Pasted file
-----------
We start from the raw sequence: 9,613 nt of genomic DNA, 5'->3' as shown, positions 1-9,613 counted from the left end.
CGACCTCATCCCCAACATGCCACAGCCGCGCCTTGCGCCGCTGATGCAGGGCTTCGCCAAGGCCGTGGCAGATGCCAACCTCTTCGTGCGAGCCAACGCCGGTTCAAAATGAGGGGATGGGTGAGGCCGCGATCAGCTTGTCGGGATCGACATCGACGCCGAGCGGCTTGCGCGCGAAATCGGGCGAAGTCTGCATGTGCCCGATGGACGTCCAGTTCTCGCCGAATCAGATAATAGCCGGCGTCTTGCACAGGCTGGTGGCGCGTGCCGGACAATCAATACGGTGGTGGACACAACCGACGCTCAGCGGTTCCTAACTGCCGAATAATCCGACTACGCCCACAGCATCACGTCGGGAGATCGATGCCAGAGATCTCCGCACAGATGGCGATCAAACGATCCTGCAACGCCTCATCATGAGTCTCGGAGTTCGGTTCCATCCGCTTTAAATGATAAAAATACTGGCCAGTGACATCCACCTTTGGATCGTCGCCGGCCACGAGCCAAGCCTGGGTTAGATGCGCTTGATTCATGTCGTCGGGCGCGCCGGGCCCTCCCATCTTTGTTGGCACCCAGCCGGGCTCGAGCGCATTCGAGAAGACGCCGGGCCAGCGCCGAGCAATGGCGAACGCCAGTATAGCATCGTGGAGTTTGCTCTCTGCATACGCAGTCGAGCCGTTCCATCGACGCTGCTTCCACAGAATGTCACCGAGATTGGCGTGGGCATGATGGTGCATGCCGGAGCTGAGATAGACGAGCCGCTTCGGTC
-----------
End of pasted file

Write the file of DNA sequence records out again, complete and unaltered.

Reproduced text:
We start from the raw sequence: 9,613 nt of genomic DNA, 5'->3' as shown, positions 1-9,613 counted from the left end.
CGACCTCATCCCCAACATGCCACAGCCGCGCCTTGCGCCGCTGATGCAGGGCTTCGCCAAGGCCGTGGCAGATGCCAACCTCTTCGTGCGAGCCAACGCCGGTTCAAAATGAGGGGATGGGTGAGGCCGCGATCAGCTTGTCGGGATCGACATCGACGCCGAGCGGCTTGCGCGCGAAATCGGGCGAAGTCTGCATGTGCCCGATGGACGTCCAGTTCTCGCCGAATCAGATAATAGCCGGCGTCTTGCACAGGCTGGTGGCGCGTGCCGGACAATCAATACGGTGGTGGACACAACCGACGCTCAGCGGTTCCTAACTGCCGAATAATCCGACTACGCCCACAGCATCACGTCGGGAGATCGATGCCAGAGATCTCCGCACAGATGGCGATCAAACGATCCTGCAACGCCTCATCATGAGTCTCGGAGTTCGGTTCCATCCGCTTTAAATGATAAAAATACTGGCCAGTGACATCCACCTTTGGATCGTCGCCGGCCACGAGCCAAGCCTGGGTTAGATGCGCTTGATTCATGTCGTCGGGCGCGCCGGGCCCTCCCATCTTTGTTGGCACCCAGCCGGGCTCGAGCGCATTCGAGAAGACGCCGGGCCAGCGCCGAGCAATGGCGAACGCCAGTATAGCATCGTGGAGTTTGCTCTCTGCATACGCAGTCGAGCCGTTCCATCGACGCTGCTTCCACAGAATGTCACCGAGATTGGCGTGGGCATGATGGTGCATGCCGGAGCTGAGATAGACGAGCCGCTTCGGTC